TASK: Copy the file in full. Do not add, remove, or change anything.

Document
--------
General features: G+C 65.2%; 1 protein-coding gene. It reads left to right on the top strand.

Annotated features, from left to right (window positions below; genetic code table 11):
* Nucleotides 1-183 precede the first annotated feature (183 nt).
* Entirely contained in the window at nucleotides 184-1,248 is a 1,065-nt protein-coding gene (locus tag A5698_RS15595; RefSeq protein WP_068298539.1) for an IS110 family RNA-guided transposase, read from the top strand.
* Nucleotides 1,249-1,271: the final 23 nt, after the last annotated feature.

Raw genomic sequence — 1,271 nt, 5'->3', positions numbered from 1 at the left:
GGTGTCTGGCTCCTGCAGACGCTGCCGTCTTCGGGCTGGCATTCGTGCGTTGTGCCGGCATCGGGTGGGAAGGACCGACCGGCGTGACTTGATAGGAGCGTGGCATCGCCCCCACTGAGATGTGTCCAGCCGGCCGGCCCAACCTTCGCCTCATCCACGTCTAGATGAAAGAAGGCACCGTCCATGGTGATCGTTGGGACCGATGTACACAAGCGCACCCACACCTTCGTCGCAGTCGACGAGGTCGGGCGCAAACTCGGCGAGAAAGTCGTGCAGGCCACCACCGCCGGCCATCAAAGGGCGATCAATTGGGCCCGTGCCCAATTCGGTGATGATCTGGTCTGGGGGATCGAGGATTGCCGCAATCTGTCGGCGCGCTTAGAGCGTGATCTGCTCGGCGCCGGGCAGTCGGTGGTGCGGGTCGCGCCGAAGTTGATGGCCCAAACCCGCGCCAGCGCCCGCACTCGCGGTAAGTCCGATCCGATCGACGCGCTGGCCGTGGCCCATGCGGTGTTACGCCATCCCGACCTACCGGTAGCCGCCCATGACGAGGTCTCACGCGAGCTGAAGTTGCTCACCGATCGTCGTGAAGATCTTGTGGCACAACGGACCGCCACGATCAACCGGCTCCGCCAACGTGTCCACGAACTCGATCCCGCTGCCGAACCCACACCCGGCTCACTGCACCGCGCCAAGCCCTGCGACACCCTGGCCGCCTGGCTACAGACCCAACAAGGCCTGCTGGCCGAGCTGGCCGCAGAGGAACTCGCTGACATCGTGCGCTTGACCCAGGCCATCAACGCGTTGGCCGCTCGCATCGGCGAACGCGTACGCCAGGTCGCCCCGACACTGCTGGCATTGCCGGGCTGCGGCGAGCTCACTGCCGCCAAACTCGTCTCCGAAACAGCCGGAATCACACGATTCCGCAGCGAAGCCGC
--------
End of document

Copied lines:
General features: G+C 65.2%; 1 protein-coding gene. It reads left to right on the top strand.

Annotated features, from left to right (window positions below; genetic code table 11):
* Nucleotides 1-183 precede the first annotated feature (183 nt).
* Entirely contained in the window at nucleotides 184-1,248 is a 1,065-nt protein-coding gene (locus tag A5698_RS15595; RefSeq protein WP_068298539.1) for an IS110 family RNA-guided transposase, read from the top strand.
* Nucleotides 1,249-1,271: the final 23 nt, after the last annotated feature.

Raw genomic sequence — 1,271 nt, 5'->3', positions numbered from 1 at the left:
GGTGTCTGGCTCCTGCAGACGCTGCCGTCTTCGGGCTGGCATTCGTGCGTTGTGCCGGCATCGGGTGGGAAGGACCGACCGGCGTGACTTGATAGGAGCGTGGCATCGCCCCCACTGAGATGTGTCCAGCCGGCCGGCCCAACCTTCGCCTCATCCACGTCTAGATGAAAGAAGGCACCGTCCATGGTGATCGTTGGGACCGATGTACACAAGCGCACCCACACCTTCGTCGCAGTCGACGAGGTCGGGCGCAAACTCGGCGAGAAAGTCGTGCAGGCCACCACCGCCGGCCATCAAAGGGCGATCAATTGGGCCCGTGCCCAATTCGGTGATGATCTGGTCTGGGGGATCGAGGATTGCCGCAATCTGTCGGCGCGCTTAGAGCGTGATCTGCTCGGCGCCGGGCAGTCGGTGGTGCGGGTCGCGCCGAAGTTGATGGCCCAAACCCGCGCCAGCGCCCGCACTCGCGGTAAGTCCGATCCGATCGACGCGCTGGCCGTGGCCCATGCGGTGTTACGCCATCCCGACCTACCGGTAGCCGCCCATGACGAGGTCTCACGCGAGCTGAAGTTGCTCACCGATCGTCGTGAAGATCTTGTGGCACAACGGACCGCCACGATCAACCGGCTCCGCCAACGTGTCCACGAACTCGATCCCGCTGCCGAACCCACACCCGGCTCACTGCACCGCGCCAAGCCCTGCGACACCCTGGCCGCCTGGCTACAGACCCAACAAGGCCTGCTGGCCGAGCTGGCCGCAGAGGAACTCGCTGACATCGTGCGCTTGACCCAGGCCATCAACGCGTTGGCCGCTCGCATCGGCGAACGCGTACGCCAGGTCGCCCCGACACTGCTGGCATTGCCGGGCTGCGGCGAGCTCACTGCCGCCAAACTCGTCTCCGAAACAGCCGGAATCACACGATTCCGCAGCGAAGCCGC